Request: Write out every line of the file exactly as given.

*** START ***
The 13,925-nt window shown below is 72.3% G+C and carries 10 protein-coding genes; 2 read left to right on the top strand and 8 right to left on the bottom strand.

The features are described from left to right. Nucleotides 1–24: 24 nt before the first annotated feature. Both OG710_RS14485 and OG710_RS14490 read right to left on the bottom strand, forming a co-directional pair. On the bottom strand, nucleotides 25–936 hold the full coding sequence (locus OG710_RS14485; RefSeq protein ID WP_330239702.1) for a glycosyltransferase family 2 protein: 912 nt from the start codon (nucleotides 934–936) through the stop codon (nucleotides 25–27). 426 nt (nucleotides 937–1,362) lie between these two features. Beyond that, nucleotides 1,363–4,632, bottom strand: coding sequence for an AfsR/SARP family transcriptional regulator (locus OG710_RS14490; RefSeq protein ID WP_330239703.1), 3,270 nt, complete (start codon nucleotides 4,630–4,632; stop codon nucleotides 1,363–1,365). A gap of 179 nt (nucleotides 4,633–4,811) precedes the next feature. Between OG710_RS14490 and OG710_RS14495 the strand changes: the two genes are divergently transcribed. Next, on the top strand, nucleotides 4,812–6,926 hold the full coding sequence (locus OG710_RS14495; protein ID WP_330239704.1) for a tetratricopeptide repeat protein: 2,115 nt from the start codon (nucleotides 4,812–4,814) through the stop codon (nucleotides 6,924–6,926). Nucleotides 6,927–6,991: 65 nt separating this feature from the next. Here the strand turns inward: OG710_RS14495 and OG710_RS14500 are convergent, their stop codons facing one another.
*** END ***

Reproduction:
The 13,925-nt window shown below is 72.3% G+C and carries 10 protein-coding genes; 2 read left to right on the top strand and 8 right to left on the bottom strand.

The features are described from left to right. Nucleotides 1–24: 24 nt before the first annotated feature. Both OG710_RS14485 and OG710_RS14490 read right to left on the bottom strand, forming a co-directional pair. On the bottom strand, nucleotides 25–936 hold the full coding sequence (locus OG710_RS14485; RefSeq protein ID WP_330239702.1) for a glycosyltransferase family 2 protein: 912 nt from the start codon (nucleotides 934–936) through the stop codon (nucleotides 25–27). 426 nt (nucleotides 937–1,362) lie between these two features. Beyond that, nucleotides 1,363–4,632, bottom strand: coding sequence for an AfsR/SARP family transcriptional regulator (locus OG710_RS14490; RefSeq protein ID WP_330239703.1), 3,270 nt, complete (start codon nucleotides 4,630–4,632; stop codon nucleotides 1,363–1,365). A gap of 179 nt (nucleotides 4,633–4,811) precedes the next feature. Between OG710_RS14490 and OG710_RS14495 the strand changes: the two genes are divergently transcribed. Next, on the top strand, nucleotides 4,812–6,926 hold the full coding sequence (locus OG710_RS14495; protein ID WP_330239704.1) for a tetratricopeptide repeat protein: 2,115 nt from the start codon (nucleotides 4,812–4,814) through the stop codon (nucleotides 6,924–6,926). Nucleotides 6,927–6,991: 65 nt separating this feature from the next. Here the strand turns inward: OG710_RS14495 and OG710_RS14500 are convergent, their stop codons facing one another.